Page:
ENTREPRENEURIAL SPIRIT — Daymond John, right, answers a question posed to him by Dan Kostelec, Project Fibonacci STEAM outreach coordinator, during Thursday night’s program at Rome Free Academy. John is a businessman, investor, television personality, author and motivational speaker. (Sentinel photo by John Clifford)
‘Shark Tank’ vet hears pitches at Project Fibonacci
With fashion and marketing expert Daymond John listening, student entrepreneurs pitched their products during the final installment in the speaker series at this year’s Project Fibonacci STEAM Conference.
Members of three teams talked up their business concepts and then faced questions from the panel that featured John, founder of the clothing business giant FUBU and a regular on the popular television show “Shark Tank,” and eight others, all with ties to business. Those who watch the show know “Shark Tank” is about would-be entrepreneurs presenting their money-making ideas to a panel of successful entrepreneurs, hoping to gain investment dollars.
On Thursday night in the Rome Free Academy auditorium, the team members from Ready Eats, Green Creations and Purple Disconnection highlighted their ideas and were then quizzed by panelists. Each presentation lasted about 15 minutes. The panel did not rank the presentations by the high school and college students and nor were prizes awarded.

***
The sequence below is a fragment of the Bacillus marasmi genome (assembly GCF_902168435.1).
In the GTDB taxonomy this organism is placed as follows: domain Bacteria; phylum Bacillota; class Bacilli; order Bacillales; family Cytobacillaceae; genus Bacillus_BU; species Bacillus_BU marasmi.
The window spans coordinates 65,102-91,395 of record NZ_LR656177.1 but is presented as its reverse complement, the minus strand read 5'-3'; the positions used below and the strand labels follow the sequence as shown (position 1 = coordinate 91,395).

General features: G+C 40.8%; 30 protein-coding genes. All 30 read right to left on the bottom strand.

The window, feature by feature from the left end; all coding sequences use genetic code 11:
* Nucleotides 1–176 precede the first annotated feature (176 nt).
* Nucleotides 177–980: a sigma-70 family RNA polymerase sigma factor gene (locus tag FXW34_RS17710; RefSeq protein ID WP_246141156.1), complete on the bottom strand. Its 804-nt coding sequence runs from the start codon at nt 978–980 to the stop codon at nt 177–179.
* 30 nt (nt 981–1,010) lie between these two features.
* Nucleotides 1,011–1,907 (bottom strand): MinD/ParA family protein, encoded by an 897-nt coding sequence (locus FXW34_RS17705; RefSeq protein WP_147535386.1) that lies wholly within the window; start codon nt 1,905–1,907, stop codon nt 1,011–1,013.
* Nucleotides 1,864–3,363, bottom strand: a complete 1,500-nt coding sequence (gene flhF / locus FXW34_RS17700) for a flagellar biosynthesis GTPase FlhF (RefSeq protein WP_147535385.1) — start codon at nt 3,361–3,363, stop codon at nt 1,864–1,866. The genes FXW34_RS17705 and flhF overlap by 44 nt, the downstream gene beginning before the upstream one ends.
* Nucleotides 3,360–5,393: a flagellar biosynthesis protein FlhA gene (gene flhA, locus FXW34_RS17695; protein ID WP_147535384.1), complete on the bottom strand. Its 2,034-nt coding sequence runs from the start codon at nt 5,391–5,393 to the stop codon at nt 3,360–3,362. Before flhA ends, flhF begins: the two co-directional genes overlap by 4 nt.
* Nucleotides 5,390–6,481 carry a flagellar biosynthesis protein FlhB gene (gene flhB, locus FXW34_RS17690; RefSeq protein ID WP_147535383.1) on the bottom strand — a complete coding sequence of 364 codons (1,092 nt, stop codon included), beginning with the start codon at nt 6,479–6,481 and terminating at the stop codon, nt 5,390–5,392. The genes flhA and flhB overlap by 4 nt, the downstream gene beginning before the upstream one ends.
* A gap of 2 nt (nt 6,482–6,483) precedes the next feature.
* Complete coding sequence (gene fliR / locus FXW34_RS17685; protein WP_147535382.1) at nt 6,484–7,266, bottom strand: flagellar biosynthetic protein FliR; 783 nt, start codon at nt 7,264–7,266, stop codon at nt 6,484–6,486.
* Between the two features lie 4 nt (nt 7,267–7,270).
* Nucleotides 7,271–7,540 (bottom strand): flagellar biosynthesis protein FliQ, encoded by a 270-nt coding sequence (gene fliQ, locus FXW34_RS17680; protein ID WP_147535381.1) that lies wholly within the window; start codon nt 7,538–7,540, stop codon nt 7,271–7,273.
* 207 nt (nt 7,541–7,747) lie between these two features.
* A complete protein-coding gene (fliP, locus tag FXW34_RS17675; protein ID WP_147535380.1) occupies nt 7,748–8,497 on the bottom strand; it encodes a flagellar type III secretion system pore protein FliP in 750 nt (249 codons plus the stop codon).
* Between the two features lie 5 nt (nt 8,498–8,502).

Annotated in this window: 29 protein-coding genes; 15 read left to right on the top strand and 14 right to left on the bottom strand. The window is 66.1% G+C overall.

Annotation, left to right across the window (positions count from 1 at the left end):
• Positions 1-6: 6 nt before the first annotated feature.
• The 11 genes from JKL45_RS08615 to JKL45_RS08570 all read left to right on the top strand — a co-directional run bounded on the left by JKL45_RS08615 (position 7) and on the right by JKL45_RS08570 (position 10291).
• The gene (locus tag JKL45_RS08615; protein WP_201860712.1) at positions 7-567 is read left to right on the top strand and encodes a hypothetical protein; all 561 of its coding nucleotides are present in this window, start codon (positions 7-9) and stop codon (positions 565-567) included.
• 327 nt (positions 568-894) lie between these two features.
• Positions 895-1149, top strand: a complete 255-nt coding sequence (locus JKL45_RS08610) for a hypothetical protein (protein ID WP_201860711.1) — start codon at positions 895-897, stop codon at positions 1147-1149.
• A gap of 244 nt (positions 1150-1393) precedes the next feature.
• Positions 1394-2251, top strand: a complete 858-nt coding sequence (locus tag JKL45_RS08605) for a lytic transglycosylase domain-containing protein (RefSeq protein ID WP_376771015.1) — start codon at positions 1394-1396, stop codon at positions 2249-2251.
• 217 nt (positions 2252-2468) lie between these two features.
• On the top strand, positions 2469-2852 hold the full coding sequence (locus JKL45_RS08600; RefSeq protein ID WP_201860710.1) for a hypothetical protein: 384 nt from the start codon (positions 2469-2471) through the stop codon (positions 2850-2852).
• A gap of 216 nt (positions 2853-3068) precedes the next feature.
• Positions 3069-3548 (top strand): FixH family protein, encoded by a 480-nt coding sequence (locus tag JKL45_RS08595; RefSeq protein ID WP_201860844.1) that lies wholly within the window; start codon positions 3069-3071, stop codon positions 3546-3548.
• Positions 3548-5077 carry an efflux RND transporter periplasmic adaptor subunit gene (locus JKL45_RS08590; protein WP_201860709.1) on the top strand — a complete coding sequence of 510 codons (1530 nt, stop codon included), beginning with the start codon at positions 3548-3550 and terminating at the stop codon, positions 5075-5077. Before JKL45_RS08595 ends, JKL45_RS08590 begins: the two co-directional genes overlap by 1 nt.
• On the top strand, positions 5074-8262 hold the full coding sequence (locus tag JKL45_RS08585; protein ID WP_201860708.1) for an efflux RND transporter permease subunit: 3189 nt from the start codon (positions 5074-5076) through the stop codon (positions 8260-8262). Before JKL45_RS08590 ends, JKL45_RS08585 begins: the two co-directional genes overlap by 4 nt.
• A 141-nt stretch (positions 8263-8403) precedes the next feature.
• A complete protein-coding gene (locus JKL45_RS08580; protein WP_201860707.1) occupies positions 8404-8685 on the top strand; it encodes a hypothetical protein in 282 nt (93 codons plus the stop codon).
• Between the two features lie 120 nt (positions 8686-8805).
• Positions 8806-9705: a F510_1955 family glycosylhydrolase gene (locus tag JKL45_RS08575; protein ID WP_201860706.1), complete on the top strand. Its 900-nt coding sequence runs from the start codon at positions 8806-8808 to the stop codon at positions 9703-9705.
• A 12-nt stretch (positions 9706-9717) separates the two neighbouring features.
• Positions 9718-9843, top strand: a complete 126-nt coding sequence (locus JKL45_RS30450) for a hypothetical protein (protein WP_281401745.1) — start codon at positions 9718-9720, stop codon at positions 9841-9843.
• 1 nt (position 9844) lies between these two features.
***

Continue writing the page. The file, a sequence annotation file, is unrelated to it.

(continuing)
“I don’t know if I could have done that at your age,” John told the presenters as the program ended.
The products pitched were:
- A food and beverage container that can cool down or heat up the contents.
- A smartphone-attached processor that can track lost items.
- A device that can expand smartphone data storage.
Local panel members included Andrew Drozd, Frank DuRoss and Mary Faith Messinger. Drozd, president and chief scientist at Rome-based ANDRO Computational Solutions, is the prime mover behind the conference.
The three teams on the RFA stage had emerged from the week-long conference that focused on science, technology, engineering, arts and math, or STEAM. Offering a mix of various workshops and field trips, as well as nightly speakers, the event attracted about 100 “STEAM scholars.”
The intent is to show young people they don’t just have to be one thing – that they can be many things: a scientist, an author, an artist, a musician, a physicist, a mathematician.
Johnn applauded the inclusion of the arts in the conference’s core curriculum.
“I think it is absolutely essential,” he said.